always @(posedge clk, negedge rst_n) begin
        if (~rst_n) begin
            for (index = 0; index<(BINS-1); index=index+1) begin
                buffer[index]   <= {AW{1'b0}};
            end
            divide_rdy <= 1'b0;
            divide_reg <= {AW{1'b0}};
        end else begin
            case ({fp_f, w_f, lp_f, d_f})
                4'b0001: begin  
                    divide_reg <= {AW{1'b0}};   
                    divide_rdy <= 1'b0;                 
                end
                4'b0010: begin
                    if (div) begin
                        divide_reg <= buffer[bin_dly] + (din_delay[IW-1] ? {5'b11111, din_delay} : {5'b0, din_delay});
                        divide_rdy <= 1'b1;
                    end
                end
                4'b0100: begin
                    if (div)
                        buffer[bin_dly] <= buffer[bin_dly] + (din_delay[IW-1] ? {5'b11111, din_delay} : {5'b0, din_delay});
                end
                4'b1000: begin
                    if (div)
                        buffer[bin_dly] <= din_delay;
                end
                default: begin
                    for (index=0; index<(BINS-1); index=index+1) begin
                        buffer[index]   <= {AW{1'b0}};
                    end
                    divide_reg <= {AW{1'b0}};   
                    divide_rdy <= 1'b0; 
                end
            endcase
        end
    end
    

    // Divie the data in divide_reg and store the result in output register: dout_reg.
    always @(posedge clk, negedge rst_n) begin
        if (~rst_n) begin
            dout_reg <= {OW{1'b0}};
            dov_reg  <= 1'b0;
        end else begin
            if (divide_rdy) begin
                dout_reg <= divide_reg >> shift;
                dov_reg  <= 1'b1;               
            end else begin
                dout_reg <= {OW{1'b0}};
                dov_reg  <= 1'b0;   
            end
        end
    end


endmodule

In general.. this logic is working and Im successfully calculating the pulse integration of 32 or 64 pulses.
So what I'm asking for is some suggestions how to improve the logic of this block to work at higher clock speeds? for now this block can run at ~45MHz, but Im aiming towards 100MHz.
how I can make it happen? how can I pipeline this calculation?

Im have problem to pipeline it because the number of summation should be dynamic and the summation had feedback with the buffer: buffer[i]=buffer[i]+din.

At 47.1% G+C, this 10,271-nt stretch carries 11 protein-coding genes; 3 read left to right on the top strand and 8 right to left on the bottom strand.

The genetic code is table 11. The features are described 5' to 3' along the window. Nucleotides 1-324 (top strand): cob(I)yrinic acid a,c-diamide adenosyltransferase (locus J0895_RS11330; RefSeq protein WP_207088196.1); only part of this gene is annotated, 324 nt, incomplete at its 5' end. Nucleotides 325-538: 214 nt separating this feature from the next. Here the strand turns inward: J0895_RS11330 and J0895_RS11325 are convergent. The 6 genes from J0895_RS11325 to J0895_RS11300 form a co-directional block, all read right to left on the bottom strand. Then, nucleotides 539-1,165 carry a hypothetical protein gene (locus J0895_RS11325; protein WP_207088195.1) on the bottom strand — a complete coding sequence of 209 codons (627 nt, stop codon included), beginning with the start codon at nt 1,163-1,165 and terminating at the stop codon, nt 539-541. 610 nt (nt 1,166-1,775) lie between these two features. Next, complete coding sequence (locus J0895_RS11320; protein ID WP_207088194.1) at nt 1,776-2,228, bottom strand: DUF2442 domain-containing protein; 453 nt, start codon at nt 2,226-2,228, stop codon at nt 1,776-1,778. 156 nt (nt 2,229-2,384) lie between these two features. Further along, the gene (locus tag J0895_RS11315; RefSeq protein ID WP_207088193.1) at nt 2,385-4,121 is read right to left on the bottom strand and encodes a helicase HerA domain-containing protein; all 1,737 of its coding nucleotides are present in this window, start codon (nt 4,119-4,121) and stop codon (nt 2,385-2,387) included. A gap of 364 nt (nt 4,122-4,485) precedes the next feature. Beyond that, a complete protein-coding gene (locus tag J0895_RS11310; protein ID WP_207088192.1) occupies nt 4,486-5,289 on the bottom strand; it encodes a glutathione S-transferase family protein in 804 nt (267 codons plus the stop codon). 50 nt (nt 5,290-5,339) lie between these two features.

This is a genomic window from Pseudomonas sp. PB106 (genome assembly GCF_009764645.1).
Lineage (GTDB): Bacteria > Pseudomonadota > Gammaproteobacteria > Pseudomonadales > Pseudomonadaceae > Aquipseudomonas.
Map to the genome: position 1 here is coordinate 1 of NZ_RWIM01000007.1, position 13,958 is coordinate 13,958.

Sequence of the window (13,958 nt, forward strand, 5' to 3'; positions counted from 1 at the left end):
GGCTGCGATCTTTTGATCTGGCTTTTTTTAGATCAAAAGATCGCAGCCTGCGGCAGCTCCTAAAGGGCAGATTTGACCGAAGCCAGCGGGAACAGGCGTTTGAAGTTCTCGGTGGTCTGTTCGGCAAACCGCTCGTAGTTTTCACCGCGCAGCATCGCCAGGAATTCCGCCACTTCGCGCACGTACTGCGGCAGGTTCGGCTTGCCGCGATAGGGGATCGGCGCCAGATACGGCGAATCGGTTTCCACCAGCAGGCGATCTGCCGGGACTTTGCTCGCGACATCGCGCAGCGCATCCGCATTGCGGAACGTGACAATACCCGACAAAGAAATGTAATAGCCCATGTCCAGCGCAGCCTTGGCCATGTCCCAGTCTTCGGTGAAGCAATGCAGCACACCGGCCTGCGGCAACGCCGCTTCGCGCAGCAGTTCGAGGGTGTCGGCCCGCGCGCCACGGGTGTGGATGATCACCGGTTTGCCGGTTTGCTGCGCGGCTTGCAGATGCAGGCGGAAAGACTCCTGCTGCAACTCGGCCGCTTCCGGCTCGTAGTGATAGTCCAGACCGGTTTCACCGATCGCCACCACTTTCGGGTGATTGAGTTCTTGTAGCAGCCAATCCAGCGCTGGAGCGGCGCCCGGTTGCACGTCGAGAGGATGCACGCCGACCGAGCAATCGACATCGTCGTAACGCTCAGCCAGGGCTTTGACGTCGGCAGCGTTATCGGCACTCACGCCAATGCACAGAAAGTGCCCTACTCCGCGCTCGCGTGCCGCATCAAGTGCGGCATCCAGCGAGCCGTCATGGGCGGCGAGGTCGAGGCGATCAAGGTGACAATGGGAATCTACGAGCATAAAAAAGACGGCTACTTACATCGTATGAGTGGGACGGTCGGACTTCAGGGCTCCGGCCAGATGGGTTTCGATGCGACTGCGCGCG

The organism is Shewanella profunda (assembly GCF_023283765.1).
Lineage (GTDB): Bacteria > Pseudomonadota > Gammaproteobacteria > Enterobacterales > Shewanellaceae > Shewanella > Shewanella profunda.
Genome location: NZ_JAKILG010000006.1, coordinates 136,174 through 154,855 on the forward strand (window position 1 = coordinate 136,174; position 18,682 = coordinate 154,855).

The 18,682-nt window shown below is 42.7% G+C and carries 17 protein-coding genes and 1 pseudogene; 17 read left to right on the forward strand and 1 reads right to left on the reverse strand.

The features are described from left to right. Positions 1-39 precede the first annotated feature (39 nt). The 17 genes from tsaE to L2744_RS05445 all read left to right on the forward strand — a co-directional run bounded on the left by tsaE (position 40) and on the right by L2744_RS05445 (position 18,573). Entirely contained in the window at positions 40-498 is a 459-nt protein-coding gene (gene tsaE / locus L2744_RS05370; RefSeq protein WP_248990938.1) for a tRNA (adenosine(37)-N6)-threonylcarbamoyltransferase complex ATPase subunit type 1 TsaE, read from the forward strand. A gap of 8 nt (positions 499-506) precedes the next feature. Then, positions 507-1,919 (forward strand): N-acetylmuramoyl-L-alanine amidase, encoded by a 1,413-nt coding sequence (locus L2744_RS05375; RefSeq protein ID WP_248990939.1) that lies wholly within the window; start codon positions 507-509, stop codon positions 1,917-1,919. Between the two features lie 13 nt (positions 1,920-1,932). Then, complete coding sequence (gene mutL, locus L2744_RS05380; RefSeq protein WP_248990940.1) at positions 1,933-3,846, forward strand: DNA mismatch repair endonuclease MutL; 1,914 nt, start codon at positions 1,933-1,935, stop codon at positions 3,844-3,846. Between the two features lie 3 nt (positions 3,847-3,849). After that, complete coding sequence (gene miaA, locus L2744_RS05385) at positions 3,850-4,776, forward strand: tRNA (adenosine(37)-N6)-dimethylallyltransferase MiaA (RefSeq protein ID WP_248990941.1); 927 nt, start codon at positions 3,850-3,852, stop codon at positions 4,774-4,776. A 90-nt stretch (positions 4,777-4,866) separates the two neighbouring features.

Any leads on how I can improve this block?
I would be happy for any comment about my code
Thanks!!

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1 Answer 1

2
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First of all, I'm not sure how "successfully" you're calculating the pulse integration. I see a number of errors in your code. However, I can't run a simulation myself, because you elided some important declarations and also didn't include your testbench.

But as far as performance goes, I think the biggest issue is that you've forced buffer[] to be implemented entirely as FFs, rather than taking advantage of the dual-port block RAM resources (BRAM) that nearly every FPGA offers in some form.

Normally, when you declare an array, the synthesis tools will attempt to use BRAM to hold it, but if you do certain things like initialize the entire array in one clock, then BRAM can't be used. In your code (2 places), you have a for loop that sets the entire buffer to zero. This is completely unnecessary, because during the FIRST_PULSE state, you explicitly set the value of every buffer entry anyway, ignoring whatever previous value it might have had.

A pipelined implementation would use BRAM, using one of its two ports to read the previous data for a given index during one clock, and using the second port to write the updated data on the next clock. This should be capable of running at several hundred MHz. One of my own projects involves calculating histograms of video data at 150 MHz — structurally, a very similar problem — and this is the technique that I used.


Since I was intrigued by your problem, I went ahead and worked out my own implementation using BRAM and fully-pipelined read and write accesses. In the following diagram, rectangular boxes represent registers (including counters) and ovals represent combinatorial logic. You can see how the horizontal rows of registers form pipeline stages. "bram_read" and "bram_write" are two ports into the same BRAM that holds the "buffer" memory.

block diagram

And here's the code:

/* pulseint.v */

/* This module receives bursts of data representing received radar pulses, and
 * integrates 32 or 64 of them together to improve the SNR, outputting a single
 * pulse at the end. We assume that div is negated for at least one clock
 * between bursts.
 *
 * Dual-port BRAM is used to hold the sample data during integration. We reclock
 * (pipeline) the inputs and outputs to the BRAM (both ports) for maximum
 * throughput.